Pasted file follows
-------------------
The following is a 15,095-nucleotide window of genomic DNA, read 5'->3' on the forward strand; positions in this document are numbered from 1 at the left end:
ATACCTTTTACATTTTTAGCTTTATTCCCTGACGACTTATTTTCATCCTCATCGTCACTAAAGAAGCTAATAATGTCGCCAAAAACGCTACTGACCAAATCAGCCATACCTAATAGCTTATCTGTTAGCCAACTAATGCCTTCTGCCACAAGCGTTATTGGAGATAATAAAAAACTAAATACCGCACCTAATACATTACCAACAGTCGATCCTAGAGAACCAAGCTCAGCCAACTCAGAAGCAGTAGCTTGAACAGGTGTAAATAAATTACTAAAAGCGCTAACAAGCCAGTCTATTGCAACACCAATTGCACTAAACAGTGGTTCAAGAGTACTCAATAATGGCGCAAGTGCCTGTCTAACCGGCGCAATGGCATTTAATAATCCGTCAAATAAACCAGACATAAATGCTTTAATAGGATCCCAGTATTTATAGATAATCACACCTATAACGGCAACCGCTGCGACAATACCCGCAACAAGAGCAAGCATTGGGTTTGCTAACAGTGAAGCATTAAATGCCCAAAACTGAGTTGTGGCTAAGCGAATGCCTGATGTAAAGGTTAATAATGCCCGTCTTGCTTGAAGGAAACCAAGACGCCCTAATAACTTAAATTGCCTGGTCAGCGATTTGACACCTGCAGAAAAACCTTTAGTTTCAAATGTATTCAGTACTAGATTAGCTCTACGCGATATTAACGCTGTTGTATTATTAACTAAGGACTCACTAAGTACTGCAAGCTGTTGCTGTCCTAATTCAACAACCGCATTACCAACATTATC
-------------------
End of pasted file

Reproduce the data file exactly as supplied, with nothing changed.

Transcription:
The following is a 15,095-nucleotide window of genomic DNA, read 5'->3' on the forward strand; positions in this document are numbered from 1 at the left end:
ATACCTTTTACATTTTTAGCTTTATTCCCTGACGACTTATTTTCATCCTCATCGTCACTAAAGAAGCTAATAATGTCGCCAAAAACGCTACTGACCAAATCAGCCATACCTAATAGCTTATCTGTTAGCCAACTAATGCCTTCTGCCACAAGCGTTATTGGAGATAATAAAAAACTAAATACCGCACCTAATACATTACCAACAGTCGATCCTAGAGAACCAAGCTCAGCCAACTCAGAAGCAGTAGCTTGAACAGGTGTAAATAAATTACTAAAAGCGCTAACAAGCCAGTCTATTGCAACACCAATTGCACTAAACAGTGGTTCAAGAGTACTCAATAATGGCGCAAGTGCCTGTCTAACCGGCGCAATGGCATTTAATAATCCGTCAAATAAACCAGACATAAATGCTTTAATAGGATCCCAGTATTTATAGATAATCACACCTATAACGGCAACCGCTGCGACAATACCCGCAACAAGAGCAAGCATTGGGTTTGCTAACAGTGAAGCATTAAATGCCCAAAACTGAGTTGTGGCTAAGCGAATGCCTGATGTAAAGGTTAATAATGCCCGTCTTGCTTGAAGGAAACCAAGACGCCCTAATAACTTAAATTGCCTGGTCAGCGATTTGACACCTGCAGAAAAACCTTTAGTTTCAAATGTATTCAGTACTAGATTAGCTCTACGCGATATTAACGCTGTTGTATTATTAACTAAGGACTCACTAAGTACTGCAAGCTGTTGCTGTCCTAATTCAACAACCGCATTACCAACATTATC